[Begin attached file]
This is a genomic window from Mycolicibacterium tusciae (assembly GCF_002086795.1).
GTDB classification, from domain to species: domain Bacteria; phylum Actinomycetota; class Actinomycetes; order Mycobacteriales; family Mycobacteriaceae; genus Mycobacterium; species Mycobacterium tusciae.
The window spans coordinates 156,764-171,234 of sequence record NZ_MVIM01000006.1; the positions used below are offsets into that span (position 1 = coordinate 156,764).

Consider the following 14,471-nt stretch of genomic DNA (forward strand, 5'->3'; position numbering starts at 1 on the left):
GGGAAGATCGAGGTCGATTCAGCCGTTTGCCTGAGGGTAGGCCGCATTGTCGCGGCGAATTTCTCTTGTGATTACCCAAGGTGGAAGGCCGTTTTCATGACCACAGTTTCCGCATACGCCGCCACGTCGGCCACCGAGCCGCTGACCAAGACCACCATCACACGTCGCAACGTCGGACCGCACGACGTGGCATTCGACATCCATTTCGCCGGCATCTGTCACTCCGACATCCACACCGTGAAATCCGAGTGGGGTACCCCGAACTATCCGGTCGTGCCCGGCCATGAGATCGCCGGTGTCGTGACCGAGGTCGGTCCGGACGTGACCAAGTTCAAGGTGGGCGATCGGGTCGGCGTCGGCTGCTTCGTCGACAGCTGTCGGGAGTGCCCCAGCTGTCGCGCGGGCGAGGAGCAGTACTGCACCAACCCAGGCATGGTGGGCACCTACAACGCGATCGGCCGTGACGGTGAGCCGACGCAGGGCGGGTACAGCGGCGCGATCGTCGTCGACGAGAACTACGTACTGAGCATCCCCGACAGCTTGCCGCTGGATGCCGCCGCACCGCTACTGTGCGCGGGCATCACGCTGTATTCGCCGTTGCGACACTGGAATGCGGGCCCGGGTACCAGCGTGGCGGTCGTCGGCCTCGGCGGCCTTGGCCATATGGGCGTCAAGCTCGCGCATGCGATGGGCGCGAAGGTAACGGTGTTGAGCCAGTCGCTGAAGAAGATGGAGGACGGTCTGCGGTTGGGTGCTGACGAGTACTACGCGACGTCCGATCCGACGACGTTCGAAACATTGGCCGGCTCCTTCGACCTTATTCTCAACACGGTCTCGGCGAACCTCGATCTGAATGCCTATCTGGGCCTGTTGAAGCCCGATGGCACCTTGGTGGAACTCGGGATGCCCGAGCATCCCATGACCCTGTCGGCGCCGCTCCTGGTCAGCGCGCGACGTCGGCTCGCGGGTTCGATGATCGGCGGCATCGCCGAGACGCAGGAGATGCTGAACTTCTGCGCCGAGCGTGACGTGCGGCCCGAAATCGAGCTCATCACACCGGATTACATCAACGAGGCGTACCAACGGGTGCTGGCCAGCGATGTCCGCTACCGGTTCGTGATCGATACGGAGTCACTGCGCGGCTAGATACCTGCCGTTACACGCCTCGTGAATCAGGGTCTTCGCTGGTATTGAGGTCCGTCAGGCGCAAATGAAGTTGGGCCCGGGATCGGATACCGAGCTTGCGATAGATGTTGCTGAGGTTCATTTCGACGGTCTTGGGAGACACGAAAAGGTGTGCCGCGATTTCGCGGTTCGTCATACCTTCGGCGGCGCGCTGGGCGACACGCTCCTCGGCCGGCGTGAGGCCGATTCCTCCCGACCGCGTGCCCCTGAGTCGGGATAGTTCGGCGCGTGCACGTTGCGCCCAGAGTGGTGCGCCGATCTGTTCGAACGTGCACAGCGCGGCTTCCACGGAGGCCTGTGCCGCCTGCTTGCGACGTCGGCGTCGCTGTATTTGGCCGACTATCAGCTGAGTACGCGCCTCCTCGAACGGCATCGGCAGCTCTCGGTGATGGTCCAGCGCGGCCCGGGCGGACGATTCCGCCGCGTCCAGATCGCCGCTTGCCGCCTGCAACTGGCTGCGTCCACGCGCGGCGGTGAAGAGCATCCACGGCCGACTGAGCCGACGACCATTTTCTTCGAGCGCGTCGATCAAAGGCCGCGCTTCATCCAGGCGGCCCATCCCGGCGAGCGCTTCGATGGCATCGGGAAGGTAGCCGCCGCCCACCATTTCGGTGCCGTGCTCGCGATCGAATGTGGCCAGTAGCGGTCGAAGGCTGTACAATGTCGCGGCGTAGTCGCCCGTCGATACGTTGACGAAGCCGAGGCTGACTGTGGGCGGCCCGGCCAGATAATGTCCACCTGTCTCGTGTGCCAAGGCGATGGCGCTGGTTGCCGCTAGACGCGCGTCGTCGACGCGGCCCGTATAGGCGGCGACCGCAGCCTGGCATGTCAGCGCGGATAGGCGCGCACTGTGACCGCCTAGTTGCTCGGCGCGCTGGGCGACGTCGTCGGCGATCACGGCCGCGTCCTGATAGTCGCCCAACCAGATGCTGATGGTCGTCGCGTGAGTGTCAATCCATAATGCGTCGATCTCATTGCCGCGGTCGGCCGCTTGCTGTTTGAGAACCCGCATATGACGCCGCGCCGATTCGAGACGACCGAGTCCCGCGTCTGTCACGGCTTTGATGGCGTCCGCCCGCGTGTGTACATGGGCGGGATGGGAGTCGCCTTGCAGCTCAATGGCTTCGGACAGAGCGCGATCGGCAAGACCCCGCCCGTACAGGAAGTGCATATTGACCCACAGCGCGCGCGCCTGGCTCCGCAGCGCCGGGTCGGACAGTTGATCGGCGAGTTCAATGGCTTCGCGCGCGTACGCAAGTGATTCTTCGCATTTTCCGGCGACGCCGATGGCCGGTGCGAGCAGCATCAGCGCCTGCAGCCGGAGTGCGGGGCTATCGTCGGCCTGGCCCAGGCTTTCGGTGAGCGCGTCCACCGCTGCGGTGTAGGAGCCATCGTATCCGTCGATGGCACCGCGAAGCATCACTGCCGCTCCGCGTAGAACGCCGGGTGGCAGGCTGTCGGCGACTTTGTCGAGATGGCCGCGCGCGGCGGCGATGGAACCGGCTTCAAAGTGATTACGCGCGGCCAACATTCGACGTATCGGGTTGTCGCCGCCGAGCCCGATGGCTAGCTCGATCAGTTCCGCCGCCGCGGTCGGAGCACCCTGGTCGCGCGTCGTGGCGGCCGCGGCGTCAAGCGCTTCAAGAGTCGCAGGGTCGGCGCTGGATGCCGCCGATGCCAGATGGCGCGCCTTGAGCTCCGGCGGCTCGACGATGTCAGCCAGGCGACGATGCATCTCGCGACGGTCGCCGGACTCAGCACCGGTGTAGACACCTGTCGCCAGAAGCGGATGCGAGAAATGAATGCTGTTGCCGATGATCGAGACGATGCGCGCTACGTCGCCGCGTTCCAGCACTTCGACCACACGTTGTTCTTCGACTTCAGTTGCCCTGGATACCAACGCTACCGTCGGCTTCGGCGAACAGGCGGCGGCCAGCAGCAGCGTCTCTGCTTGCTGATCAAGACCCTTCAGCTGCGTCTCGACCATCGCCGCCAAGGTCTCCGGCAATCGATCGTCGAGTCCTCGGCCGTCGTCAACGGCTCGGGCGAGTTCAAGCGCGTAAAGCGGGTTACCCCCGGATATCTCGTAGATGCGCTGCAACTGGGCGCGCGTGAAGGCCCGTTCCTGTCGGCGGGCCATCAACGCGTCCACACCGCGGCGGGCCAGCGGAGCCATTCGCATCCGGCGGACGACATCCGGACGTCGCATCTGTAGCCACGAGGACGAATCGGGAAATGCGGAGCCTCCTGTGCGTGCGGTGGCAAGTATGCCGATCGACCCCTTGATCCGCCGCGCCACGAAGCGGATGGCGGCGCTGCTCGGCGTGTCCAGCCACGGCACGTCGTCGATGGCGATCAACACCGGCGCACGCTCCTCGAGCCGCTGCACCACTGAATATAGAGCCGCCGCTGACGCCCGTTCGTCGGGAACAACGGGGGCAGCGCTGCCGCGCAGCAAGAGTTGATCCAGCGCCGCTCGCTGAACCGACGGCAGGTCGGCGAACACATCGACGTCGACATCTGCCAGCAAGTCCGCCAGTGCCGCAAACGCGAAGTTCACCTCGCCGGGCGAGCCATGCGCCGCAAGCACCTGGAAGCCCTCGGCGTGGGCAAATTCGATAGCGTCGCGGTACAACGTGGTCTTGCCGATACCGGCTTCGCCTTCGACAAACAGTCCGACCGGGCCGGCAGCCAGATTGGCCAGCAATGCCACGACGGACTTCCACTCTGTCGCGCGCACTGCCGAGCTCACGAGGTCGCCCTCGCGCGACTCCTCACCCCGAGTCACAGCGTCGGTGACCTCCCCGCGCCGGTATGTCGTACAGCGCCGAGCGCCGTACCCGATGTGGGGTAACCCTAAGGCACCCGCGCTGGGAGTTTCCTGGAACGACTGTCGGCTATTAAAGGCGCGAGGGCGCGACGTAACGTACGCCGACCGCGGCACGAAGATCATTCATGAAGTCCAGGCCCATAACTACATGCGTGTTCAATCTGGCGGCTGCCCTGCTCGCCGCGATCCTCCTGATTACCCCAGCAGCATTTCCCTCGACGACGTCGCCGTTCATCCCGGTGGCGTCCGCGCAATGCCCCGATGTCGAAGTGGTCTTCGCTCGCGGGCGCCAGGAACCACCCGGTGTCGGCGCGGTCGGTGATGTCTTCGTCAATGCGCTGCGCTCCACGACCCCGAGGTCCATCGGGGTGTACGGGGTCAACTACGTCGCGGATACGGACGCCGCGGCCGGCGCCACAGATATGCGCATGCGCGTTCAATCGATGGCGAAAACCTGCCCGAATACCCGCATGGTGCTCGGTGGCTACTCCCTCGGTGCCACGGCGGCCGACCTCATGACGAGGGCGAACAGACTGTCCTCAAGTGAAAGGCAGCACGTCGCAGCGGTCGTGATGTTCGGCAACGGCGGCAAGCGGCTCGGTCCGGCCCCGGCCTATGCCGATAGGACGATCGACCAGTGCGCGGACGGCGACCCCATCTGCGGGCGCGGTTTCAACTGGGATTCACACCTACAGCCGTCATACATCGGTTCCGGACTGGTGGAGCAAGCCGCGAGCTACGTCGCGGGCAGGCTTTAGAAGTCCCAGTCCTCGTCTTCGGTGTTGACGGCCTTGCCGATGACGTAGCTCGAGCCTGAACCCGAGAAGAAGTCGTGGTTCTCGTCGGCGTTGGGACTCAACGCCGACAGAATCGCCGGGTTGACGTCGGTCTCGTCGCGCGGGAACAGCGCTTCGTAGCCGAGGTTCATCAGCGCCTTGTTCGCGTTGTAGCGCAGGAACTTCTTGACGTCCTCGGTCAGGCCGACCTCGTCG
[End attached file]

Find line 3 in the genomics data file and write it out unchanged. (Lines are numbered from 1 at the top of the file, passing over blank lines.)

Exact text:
The window spans coordinates 156,764-171,234 of sequence record NZ_MVIM01000006.1; the positions used below are offsets into that span (position 1 = coordinate 156,764).